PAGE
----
I followed the directions given and found the sprouting and grinding easy. I baked the two loaves for 5 hours on low heat with covers over each loaf. They were almost too moist. The taste was very grassy. I have had other sprouted breads which did not have this "grass" flavor. I am not sure what went wrong. This recipe was so easy to make that I would like to try it again, if anyone can suggest what needs to be done to improve the flavor.

 

9 Ratings

Sep 14, 2009

Those who said it tasted like grass let their berries sprout to long. Just let them barely sprout a tiny bit. More than that and you get grass.

 
Jan 27, 2010

I'm in the process of sprouting my berries, but I found a different recipe that bake at 160-250 degrees for 3-4 hours, if anyone had trouble with cooking time, and suggests oiling the pan. figured I'd share.

 
Aug 03, 2008

absolutly wonderful. My signifancant other is on a special caveman diet and this is the only kind of bread he can eat. I added a little honey to the bread,about 1/4 cup and it came out tasting like a sweet cake. Much better and much cheaper that comercial varites!

 
Oct 21, 2003

This bread did not work for me. It seemed to lack flavor. I think I have had this with shredded carrots, raisins and nuts added, which I think would help the taste. I tried this twice without good results. Maybe it is my tecnique.???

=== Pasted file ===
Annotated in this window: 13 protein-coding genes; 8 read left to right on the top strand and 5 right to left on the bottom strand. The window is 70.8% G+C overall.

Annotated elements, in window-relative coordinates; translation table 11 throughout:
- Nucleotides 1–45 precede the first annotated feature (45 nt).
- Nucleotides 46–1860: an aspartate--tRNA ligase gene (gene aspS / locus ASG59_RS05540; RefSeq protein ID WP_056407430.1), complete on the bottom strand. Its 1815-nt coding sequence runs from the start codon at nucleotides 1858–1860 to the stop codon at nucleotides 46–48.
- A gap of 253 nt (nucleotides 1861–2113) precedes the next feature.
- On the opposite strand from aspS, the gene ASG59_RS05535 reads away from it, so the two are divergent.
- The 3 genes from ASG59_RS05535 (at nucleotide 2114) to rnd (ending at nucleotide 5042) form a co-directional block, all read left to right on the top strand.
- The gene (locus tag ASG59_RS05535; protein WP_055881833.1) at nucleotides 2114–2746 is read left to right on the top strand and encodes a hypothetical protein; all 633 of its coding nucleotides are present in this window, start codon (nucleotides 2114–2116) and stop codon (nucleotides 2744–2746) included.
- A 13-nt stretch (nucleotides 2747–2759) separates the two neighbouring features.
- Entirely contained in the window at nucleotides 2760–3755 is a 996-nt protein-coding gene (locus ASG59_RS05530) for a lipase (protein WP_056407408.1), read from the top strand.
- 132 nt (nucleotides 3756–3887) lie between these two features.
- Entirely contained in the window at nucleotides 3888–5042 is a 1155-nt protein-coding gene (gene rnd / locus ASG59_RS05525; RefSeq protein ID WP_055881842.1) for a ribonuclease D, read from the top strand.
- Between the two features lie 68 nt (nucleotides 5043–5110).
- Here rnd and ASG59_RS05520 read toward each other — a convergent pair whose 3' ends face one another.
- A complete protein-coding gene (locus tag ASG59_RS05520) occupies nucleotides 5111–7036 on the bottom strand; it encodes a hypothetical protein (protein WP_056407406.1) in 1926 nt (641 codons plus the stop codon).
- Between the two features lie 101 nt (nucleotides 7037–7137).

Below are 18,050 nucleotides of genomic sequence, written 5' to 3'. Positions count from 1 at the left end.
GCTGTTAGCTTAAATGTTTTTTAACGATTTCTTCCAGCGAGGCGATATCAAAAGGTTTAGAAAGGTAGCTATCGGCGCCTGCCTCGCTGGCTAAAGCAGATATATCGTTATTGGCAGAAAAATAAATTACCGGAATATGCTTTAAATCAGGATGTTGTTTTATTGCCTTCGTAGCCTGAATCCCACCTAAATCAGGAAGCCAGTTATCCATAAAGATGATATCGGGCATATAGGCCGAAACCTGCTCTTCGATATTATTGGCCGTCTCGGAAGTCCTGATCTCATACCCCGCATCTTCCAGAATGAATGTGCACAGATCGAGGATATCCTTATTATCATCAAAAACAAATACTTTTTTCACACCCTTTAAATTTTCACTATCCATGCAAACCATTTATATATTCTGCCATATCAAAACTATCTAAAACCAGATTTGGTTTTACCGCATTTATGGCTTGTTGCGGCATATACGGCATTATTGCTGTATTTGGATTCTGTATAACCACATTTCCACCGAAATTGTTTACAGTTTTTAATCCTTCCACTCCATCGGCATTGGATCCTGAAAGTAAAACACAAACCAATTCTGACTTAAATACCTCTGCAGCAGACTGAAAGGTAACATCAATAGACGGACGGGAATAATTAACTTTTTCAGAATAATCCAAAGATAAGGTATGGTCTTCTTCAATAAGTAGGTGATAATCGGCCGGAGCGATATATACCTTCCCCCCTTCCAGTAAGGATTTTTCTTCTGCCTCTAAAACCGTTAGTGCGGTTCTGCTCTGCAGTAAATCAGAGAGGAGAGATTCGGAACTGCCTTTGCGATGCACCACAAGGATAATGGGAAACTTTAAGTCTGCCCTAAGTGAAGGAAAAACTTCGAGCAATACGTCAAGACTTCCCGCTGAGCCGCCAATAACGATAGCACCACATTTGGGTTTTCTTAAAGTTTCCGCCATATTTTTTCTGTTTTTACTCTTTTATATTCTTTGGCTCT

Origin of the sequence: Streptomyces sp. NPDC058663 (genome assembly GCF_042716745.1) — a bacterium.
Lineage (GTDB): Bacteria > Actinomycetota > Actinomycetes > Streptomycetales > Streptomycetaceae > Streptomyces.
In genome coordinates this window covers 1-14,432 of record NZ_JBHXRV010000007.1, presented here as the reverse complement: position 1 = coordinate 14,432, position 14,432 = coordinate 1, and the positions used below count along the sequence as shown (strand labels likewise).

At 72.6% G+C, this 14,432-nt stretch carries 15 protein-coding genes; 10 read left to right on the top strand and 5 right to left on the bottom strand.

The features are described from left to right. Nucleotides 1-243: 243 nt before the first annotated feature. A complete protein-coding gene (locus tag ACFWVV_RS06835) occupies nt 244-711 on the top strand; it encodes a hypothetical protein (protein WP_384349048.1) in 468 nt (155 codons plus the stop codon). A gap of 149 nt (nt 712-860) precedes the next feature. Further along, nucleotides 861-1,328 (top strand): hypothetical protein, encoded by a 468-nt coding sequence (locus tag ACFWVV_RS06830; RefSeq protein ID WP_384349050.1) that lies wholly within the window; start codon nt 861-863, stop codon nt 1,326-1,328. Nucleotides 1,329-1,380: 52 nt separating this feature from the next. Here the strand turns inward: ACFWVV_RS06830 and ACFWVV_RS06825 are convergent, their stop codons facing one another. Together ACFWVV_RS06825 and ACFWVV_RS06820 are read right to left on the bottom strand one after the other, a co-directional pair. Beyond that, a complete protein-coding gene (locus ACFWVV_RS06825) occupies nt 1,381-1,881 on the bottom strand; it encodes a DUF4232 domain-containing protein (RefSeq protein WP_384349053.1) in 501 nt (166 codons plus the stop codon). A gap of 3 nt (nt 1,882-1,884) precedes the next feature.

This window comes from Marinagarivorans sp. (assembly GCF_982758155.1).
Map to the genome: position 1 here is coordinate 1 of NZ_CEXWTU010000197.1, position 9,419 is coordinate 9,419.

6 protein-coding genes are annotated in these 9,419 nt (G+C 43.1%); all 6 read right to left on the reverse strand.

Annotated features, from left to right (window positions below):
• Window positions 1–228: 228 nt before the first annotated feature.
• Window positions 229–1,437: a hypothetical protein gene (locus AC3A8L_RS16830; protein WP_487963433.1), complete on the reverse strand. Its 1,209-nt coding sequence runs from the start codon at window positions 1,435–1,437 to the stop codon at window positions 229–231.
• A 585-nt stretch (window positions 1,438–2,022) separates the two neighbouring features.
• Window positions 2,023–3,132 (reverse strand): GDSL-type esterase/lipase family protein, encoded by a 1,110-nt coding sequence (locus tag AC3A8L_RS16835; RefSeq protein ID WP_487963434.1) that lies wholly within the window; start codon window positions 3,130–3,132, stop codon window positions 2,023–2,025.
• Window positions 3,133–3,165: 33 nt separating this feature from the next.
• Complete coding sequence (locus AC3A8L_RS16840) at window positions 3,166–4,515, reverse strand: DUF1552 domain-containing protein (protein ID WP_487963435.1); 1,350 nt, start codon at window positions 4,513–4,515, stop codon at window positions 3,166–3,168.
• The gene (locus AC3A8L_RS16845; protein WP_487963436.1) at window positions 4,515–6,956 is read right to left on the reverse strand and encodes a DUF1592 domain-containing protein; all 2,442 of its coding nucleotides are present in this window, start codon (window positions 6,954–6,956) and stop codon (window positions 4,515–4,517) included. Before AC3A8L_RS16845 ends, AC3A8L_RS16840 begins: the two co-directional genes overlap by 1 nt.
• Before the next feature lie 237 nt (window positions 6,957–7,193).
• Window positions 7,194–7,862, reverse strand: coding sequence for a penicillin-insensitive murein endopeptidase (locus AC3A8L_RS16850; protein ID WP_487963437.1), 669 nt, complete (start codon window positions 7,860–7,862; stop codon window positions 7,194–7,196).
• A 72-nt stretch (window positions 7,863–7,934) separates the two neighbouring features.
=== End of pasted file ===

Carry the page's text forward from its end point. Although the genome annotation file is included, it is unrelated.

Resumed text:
Feb 26, 2013

I make Essene bread, but my method is a bit different than this recipe. I like to use quart jars for the sprouting. I put 1 cup of wheat berries in each quart jar (I do about 10 jars). Fill jars with cool water, put in a place out of the sunlight and completely cover with a dark, damp towel. Let sit overnight. The next morning, I use a colander with a flat bottom, place it over a jar and tip it over the sink to drain it. Rinse and drain well, but gently. Cover completely with damp towel. Rinse and drain 3 X a day (gently so you don't break the sprouts). Keep towel damp. Don't let the sprouts see light at all. Quart jars will be full when sprouts are ready. Grind or process (in processor, sprouts will begin to form a ball, and don't overfill processor), leave plain, or add nuts, dried fruit, etc. Shape into loaves or spread out on cookie sheet. Bake @ 250 for about 4 hours. Loaves will be crusty on outside, moist on inside. Loaves will spring back when pressed with finger. If sprouts turn green they taste "grassy" and lose their sweetness. Exposure to light will make them green and you don't want that. Always keep covered with a damp, dark towel. If you spread onto a cookie sheet, cut into squares. I like to use the non-stick cookie sheet covers instead of corn meal, etc. Bread is best when aged about a day. Store in fridge, or freeze what you don't use right away. I hope this helps!

 
Apr 14, 2003

It was fun making the sprouts with the kids. It was fun grinding the sprouts by hand with the kids. It was fun entering the baked results in the science fair with the kids. It had the flavor of a huge, wet, whole grain bran cereal conglomerate and the appearance of a lage horse pie. We ate it with brown sugar and milk for breakfast.

 

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Nutrition

  • Calories
  • 163 kcal
  • 8%
  • Carbohydrates
  • 34.6 g
  • 11%
  • Cholesterol
  • 0 mg
  • 0%
  • Fat
  • 1 g
  • 2%
  • Fiber
  • 7 g
  • 28%
  • Protein
  • 6.1 g
  • 12%
  • Sodium
  • < 1 mg
  • < 1%

* Percent Daily Values are based on a 2,000 calorie diet.